I came across an interesting perspective recently – mulling over if gratitude and ambition were at odds in ourselves. It’s a fascinating topic. After all, we seem to be designed to push ourselves, to do more, to be more, to grow and to win. And forward motion is certainly attractive. It keeps us consuming and helps us focus on our goals. What would the make-up or even wellness industry thrive on if we weren’t slightly obsessed with being ‘better’ versions of ourselves? At our core, we want to accomplish things no matter how grand or small. Even on holidays or long weekends, we tend to prepare a mental list of ‘what I did’ items that can be shared with others when they inevitably ask us to reflect on the time we just experienced.
Where does gratitude fit in? Gratitude asks us to be grateful today. To give thanks for exactly what we have right now. No projecting into the future, no longing or hoping for more or different. Just here. Just now. If we’re grateful for who we are and what we have, does that automatically mean we’ll want to achieve or strive for less?
I’m sure ambition and gratitude can co-exist yet it’s an interesting pull. For me, I love challenges and it’s important to set goals and celebration accomplishments – but the balance has shifted to knowing I am and I have ‘enough’. That’s pure JOY.
There are endless ways to express JOY – laughter; high fives; dancing; words or letters of gratitude; hugs; the list goes on and on. For me, one popular device is to tip.
Do you tip? Maybe it’s my American upbringing or my close to the surface memories of waitressing and being thrilled to see someone give you cash of their own free will . . . but tipping is part of my DNA. I like to think it’s not an automatic response, but instead, something that marks an out of the ordinary experience. I’ve had two of these sweet experiences recently.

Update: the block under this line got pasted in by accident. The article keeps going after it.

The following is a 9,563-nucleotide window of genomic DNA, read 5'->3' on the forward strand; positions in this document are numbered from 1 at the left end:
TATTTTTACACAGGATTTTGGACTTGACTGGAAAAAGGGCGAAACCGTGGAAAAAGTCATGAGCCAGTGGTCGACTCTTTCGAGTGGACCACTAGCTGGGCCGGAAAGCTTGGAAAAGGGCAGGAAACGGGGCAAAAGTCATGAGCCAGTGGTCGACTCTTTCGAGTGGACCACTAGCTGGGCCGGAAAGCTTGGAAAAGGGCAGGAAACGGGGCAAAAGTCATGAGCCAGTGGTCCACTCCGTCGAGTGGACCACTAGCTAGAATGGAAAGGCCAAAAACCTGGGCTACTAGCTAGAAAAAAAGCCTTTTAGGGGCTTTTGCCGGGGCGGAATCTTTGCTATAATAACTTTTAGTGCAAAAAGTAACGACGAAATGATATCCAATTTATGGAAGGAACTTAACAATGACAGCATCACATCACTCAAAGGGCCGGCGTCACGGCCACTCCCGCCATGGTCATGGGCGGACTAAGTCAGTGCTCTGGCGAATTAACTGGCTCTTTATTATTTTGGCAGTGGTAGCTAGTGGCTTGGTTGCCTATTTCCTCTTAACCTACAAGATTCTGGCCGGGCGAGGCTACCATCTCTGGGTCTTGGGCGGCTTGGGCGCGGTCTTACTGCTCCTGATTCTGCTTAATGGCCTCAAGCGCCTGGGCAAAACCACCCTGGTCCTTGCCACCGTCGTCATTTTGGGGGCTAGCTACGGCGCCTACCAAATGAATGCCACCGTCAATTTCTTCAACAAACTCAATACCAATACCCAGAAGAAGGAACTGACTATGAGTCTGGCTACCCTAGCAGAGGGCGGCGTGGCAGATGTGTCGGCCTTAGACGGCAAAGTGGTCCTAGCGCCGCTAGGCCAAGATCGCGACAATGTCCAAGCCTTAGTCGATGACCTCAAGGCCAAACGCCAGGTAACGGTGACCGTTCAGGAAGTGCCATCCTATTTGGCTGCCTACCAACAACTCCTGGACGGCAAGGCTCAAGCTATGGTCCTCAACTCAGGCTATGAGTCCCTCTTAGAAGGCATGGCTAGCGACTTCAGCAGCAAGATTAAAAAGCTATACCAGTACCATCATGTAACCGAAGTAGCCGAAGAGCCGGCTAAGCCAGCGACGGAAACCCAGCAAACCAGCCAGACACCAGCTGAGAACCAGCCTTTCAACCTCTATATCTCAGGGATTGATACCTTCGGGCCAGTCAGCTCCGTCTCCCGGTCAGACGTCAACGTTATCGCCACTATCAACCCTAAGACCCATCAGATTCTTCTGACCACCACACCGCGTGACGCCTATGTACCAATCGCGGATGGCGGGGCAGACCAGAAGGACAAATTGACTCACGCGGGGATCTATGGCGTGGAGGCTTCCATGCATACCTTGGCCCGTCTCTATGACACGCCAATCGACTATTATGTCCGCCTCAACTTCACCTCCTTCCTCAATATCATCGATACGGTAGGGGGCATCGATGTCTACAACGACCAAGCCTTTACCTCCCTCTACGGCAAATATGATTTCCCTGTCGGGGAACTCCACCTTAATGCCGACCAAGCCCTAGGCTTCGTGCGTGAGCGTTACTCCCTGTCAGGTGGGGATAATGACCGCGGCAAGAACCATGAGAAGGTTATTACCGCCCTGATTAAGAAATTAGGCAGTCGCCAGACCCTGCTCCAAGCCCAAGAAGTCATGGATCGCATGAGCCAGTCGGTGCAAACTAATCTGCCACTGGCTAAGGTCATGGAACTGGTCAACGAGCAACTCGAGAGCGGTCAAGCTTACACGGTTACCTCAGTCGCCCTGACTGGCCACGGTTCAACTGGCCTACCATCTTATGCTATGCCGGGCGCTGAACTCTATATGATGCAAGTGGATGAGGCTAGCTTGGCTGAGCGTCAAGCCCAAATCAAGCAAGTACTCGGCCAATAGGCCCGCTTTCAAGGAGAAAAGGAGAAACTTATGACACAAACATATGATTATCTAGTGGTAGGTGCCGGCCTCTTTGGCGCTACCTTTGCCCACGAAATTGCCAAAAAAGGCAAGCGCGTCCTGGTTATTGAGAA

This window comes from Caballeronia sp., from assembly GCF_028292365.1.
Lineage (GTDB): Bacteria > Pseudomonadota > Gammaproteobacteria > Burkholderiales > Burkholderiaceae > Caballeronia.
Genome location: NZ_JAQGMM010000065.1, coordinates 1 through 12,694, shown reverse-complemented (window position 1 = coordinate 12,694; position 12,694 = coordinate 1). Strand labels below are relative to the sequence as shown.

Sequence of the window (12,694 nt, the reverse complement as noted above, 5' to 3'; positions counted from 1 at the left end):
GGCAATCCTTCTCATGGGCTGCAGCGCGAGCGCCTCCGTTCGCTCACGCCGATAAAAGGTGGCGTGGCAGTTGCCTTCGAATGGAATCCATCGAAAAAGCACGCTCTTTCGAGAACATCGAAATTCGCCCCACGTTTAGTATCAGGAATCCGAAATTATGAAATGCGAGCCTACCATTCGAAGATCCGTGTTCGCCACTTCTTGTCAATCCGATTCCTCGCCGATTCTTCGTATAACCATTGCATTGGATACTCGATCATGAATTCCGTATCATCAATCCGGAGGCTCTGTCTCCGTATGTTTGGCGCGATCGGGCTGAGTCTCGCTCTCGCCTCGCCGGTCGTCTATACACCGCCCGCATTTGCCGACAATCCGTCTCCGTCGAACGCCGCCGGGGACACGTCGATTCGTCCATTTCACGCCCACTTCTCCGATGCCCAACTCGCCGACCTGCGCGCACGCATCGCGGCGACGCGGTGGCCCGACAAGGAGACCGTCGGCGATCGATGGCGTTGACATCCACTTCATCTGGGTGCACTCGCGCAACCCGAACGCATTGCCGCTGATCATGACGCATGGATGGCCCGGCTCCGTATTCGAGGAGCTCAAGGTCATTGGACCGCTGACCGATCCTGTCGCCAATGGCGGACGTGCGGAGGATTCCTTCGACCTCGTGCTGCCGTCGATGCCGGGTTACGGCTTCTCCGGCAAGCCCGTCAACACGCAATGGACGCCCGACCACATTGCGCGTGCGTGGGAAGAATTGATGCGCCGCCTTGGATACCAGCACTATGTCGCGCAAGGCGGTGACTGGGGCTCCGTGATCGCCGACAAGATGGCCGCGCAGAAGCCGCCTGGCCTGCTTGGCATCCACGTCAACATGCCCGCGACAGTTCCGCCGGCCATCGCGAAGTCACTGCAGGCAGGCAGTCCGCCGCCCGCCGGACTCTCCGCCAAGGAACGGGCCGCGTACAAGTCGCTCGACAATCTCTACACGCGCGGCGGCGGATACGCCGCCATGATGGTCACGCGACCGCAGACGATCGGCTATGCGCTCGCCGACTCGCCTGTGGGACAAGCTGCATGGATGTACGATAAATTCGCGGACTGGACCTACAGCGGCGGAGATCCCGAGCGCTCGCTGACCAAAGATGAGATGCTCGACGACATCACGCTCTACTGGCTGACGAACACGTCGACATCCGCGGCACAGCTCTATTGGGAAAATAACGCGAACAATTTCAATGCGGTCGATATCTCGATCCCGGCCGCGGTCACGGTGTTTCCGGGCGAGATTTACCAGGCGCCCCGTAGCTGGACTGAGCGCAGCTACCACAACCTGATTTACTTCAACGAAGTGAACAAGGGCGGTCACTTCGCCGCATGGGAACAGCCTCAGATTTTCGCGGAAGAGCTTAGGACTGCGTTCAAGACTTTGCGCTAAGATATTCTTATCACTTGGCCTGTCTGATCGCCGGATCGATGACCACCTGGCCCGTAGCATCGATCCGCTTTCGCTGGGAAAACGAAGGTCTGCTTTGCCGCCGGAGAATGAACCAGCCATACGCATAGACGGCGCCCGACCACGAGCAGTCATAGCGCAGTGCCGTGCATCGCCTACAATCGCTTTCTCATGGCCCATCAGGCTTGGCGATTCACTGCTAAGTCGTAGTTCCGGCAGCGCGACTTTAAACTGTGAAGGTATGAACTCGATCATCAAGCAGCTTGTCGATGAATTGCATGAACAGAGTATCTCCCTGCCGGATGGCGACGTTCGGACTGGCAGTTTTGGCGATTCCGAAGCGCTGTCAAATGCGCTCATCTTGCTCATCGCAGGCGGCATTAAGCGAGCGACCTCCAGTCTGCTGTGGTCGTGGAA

Since piccolos are the coffee of choice for both me and Richard, we’ve grown more and more confused at the growing surcharges for soy or almond milk. The tiny amount of milk added hardly seems worth the 50 cents or even $1 – gulp. So imagine my JOY when ordering two almond picos recently at a café in Rose Bay and being charged six bucks. Yup – that was the cost for BOTH. Ha! The barista/owner was on the bandwagon of cafes overcharging for mere drops of milk. And in return, she received a lavish tip from me. Now, you might suggest that my tipping negated the benefit of the low-cost cuppa joe, but for me, it was a monetary offering that reflected a JOYful experience.
As my coffee settled, I noticed my spontaneous manicure from a few days ago was chipping and the polish needed to come off. I wondered if a nail salon would complete the task for $5 or so. I popped into a salon I’ve never visited and tested the waters. They checked out the damage and declared ‘no charge’ and in 20 quick seconds, my polish was gone. Success! As my JOY bucket was full, I offered to pay them for such a great service. Again, they voiced ‘no charge’. Since I had a few coins rattling around and wanting to share my JOY, I left $4 on the table. As I left, they came charging after me with the coins, now shouting, ‘no pay, no pay!’ I turned around and said ‘you’ll have to catch me’ and I started running. I peeked back to have one more look and fortunately, they weren’t running after me but instead had crumbled into a bit of a heap, with laughter shaking their bodies.
Yup, JOY is best shared.
In an ugly turn of fate, several of my closest friends have been dealt extremely rotten cards lately. I have friends facing anxiety, cancer, divorce, MS, reconstructive surgery, AVOs and reoccurring bouts of more cancer. My heart bleeds for them. I want to take away their pain, their worry, their fear and replace it with something uplifting, or perhaps even just normalcy.
As a friend, what do we truly have to offer? And how do we react in these situations?
More than one of these friends has insisted they don’t want to be seen as a victim. That label seems more painful for them than even their illness. One brave soul has even gone so far as not to share her news with people as she can’t stomach seeing that ‘poor you’ face again and again.
It’s nearly impossible to say the right thing or even have the right reaction when you hear terrible news connected to someone you love. But perhaps there’s still room for JOY. Maybe when someone is suffering, it’s time for us to lend a bit of the JOY that naturally flows in our healthy bodies and minds. I reckon JOY is always worth giving and receiving.